Pregnancy disruption in artificially inseminated domestic horse mares as a counterstrategy against potential infanticide
|Kateg. publikace||Vědecké publikace impaktované|
In a previous study, we suggested that the common practice of transporting a mare for mating and then bringing her back to an environment that also contains males that did not sire the fetus may be a major cause of high percentages of pregnancy disruption in domestic horses. In this study, we tested whether disruption of pregnancies induced by AI occurs as frequently as after mating with a strange stallion away from home and is affected by the same factors in the home social environment. Based on 77 records, the probability of pregnancy disruption after AI depended on the social environment in which the mare was maintained after mating and the number of foals the mare had delivered in the past. Also after AI, as with natural matings away from home, the probability of pregnancy disruption was higher when the mare had no male company in her enclosure but stallions or geldings were present in an adjacent enclosure than when the mare was sharing the enclosure with geldings (generalized linear mixed model F(1, 25) = 8.68, P = 0.007, odds ratio = 8.17). These data support the prediction that the mare perceives conception after AI equally to natural mating with a strange stallion. The results suggested pregnancy disruption may be stimulated by the social circumstances of the home environment in mares artificially inseminated as in mares mated naturally away from home. The practical implications of this result is that after AI, to reduce risk of pregnancy disruption and improve welfare, horse breeders should place the pregnant mare into an environment with no stallion or stallions/gelding or geldings or to an enclosure together with the male or males.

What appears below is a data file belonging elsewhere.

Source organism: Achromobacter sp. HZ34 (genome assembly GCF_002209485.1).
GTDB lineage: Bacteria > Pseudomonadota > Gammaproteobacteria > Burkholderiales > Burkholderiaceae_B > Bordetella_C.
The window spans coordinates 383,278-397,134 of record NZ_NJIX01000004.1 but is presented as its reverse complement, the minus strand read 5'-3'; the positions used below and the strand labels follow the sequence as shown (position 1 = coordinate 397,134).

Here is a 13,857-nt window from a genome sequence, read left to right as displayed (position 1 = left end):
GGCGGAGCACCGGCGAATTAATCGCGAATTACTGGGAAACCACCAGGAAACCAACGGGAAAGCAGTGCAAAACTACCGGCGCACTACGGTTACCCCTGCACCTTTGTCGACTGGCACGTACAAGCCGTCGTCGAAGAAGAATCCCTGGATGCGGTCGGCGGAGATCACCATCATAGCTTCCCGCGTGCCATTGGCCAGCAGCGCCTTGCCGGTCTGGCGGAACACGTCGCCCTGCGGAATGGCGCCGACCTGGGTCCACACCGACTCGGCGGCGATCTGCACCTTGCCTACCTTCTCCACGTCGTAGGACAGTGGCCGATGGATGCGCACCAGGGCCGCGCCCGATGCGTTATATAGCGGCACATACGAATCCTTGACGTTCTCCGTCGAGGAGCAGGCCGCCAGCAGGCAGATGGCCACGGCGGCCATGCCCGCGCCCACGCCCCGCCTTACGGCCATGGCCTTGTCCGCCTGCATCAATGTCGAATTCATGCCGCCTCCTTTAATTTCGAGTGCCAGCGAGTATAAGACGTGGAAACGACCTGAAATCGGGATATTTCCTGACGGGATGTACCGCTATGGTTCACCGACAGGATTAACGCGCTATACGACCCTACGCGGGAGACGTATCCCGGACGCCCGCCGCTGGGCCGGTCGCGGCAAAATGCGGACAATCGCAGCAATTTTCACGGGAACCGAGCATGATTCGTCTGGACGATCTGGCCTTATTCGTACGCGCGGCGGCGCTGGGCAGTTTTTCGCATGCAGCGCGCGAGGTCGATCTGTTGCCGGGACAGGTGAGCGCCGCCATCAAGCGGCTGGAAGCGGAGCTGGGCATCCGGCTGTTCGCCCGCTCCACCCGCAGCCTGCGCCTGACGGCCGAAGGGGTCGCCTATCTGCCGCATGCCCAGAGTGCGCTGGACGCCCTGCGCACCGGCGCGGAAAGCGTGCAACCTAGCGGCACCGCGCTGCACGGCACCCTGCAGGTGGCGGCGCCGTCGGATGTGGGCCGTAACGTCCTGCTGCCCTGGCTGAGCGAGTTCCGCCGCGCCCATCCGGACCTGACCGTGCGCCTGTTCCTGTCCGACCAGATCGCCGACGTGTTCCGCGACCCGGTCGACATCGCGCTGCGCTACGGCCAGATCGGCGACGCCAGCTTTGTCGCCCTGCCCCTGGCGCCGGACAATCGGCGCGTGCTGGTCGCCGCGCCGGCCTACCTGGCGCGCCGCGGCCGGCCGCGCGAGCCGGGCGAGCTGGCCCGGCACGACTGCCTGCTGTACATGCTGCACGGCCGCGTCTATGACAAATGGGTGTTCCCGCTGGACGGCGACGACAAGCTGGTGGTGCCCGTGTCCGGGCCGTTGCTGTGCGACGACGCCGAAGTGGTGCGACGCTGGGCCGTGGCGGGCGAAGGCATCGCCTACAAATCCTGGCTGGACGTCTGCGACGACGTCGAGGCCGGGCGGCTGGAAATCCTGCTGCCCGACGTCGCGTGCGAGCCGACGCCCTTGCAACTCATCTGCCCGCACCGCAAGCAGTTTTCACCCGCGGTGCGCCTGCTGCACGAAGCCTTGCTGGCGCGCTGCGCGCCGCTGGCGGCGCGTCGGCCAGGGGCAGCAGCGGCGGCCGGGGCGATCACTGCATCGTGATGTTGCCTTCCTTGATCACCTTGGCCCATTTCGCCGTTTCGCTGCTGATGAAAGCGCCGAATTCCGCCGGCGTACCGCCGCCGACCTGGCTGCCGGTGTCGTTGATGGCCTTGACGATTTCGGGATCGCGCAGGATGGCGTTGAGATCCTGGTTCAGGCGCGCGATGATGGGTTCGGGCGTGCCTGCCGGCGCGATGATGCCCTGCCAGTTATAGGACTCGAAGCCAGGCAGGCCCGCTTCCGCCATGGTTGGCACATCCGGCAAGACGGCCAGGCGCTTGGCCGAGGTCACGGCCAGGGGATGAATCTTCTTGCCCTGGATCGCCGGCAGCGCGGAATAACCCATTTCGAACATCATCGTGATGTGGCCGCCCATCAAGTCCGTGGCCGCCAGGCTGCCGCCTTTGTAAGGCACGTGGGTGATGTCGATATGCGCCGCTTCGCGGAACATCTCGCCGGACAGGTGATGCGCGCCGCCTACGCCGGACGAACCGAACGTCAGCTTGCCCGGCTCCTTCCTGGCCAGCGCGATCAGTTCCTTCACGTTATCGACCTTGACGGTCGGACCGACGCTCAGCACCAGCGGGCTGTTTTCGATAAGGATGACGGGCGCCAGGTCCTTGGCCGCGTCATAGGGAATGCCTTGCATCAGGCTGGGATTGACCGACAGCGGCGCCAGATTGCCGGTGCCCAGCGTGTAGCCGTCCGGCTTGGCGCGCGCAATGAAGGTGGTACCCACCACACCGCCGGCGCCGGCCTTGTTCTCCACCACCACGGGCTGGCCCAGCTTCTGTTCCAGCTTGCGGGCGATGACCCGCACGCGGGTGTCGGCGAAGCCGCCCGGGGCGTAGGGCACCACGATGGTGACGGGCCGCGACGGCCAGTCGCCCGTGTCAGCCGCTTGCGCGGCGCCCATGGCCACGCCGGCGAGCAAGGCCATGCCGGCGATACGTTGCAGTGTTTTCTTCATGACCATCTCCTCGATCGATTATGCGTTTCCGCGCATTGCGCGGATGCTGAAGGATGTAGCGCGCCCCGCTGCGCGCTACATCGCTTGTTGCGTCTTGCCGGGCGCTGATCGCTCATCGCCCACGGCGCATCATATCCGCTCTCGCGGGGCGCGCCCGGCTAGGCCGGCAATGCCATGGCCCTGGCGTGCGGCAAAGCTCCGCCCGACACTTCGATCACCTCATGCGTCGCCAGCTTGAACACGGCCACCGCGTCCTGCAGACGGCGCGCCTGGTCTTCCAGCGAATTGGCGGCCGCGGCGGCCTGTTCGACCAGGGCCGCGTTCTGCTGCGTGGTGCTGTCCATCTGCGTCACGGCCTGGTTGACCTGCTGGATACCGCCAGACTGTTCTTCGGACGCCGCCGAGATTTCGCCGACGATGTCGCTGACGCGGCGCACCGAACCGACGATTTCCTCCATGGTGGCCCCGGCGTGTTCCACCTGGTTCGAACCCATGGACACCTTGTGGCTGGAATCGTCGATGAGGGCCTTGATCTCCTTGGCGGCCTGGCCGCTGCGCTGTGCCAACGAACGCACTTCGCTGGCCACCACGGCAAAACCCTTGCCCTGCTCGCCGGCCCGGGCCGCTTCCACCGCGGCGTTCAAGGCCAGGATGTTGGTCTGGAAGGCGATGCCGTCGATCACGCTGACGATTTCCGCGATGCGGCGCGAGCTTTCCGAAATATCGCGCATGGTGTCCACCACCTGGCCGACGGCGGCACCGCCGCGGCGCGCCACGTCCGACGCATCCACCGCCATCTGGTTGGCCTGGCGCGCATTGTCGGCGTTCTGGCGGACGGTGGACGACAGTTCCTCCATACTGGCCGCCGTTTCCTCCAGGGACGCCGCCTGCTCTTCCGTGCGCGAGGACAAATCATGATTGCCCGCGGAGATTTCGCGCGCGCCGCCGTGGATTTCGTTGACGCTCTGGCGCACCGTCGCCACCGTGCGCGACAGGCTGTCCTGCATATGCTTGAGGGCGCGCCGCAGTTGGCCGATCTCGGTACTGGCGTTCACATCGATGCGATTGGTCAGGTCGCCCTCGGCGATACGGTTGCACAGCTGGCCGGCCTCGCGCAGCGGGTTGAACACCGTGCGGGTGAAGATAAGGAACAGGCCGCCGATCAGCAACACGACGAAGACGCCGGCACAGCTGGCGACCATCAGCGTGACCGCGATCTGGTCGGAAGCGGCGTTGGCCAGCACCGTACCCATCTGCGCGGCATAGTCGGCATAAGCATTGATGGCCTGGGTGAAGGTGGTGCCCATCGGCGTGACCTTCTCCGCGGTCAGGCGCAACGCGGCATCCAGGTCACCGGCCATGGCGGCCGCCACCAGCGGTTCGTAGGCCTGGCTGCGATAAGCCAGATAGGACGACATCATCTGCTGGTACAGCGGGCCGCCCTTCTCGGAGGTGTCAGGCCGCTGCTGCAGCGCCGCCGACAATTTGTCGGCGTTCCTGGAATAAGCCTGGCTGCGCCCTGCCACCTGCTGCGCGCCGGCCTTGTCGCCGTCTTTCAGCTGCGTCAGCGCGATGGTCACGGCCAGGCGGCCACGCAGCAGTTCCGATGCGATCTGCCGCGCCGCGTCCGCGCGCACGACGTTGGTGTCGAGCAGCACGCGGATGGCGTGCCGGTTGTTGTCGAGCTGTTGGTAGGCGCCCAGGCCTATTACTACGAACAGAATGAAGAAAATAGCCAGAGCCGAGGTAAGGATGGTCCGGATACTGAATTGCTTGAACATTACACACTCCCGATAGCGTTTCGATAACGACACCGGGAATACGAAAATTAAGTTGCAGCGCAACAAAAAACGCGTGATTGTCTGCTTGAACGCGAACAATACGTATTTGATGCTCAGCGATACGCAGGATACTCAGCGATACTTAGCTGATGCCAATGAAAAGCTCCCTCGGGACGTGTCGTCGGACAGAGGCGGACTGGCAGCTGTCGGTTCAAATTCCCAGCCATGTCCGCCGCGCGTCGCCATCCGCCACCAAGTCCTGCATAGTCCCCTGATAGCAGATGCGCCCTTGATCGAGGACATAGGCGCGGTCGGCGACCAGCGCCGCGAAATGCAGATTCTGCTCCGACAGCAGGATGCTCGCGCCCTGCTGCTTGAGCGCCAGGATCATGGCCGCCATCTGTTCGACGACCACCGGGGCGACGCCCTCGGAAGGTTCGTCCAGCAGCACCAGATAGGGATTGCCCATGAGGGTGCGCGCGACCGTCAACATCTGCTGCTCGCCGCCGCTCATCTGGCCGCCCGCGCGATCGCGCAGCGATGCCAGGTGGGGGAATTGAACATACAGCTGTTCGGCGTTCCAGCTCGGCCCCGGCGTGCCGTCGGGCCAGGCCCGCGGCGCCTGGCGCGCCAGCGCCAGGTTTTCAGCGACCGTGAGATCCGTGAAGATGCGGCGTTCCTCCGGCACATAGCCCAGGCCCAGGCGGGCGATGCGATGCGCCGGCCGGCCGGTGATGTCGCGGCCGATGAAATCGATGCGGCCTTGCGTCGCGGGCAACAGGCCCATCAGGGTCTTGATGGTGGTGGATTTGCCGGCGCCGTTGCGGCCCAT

|Projekt||Rozvoj hospodářských zvířat v multifunkčním zemědělství|
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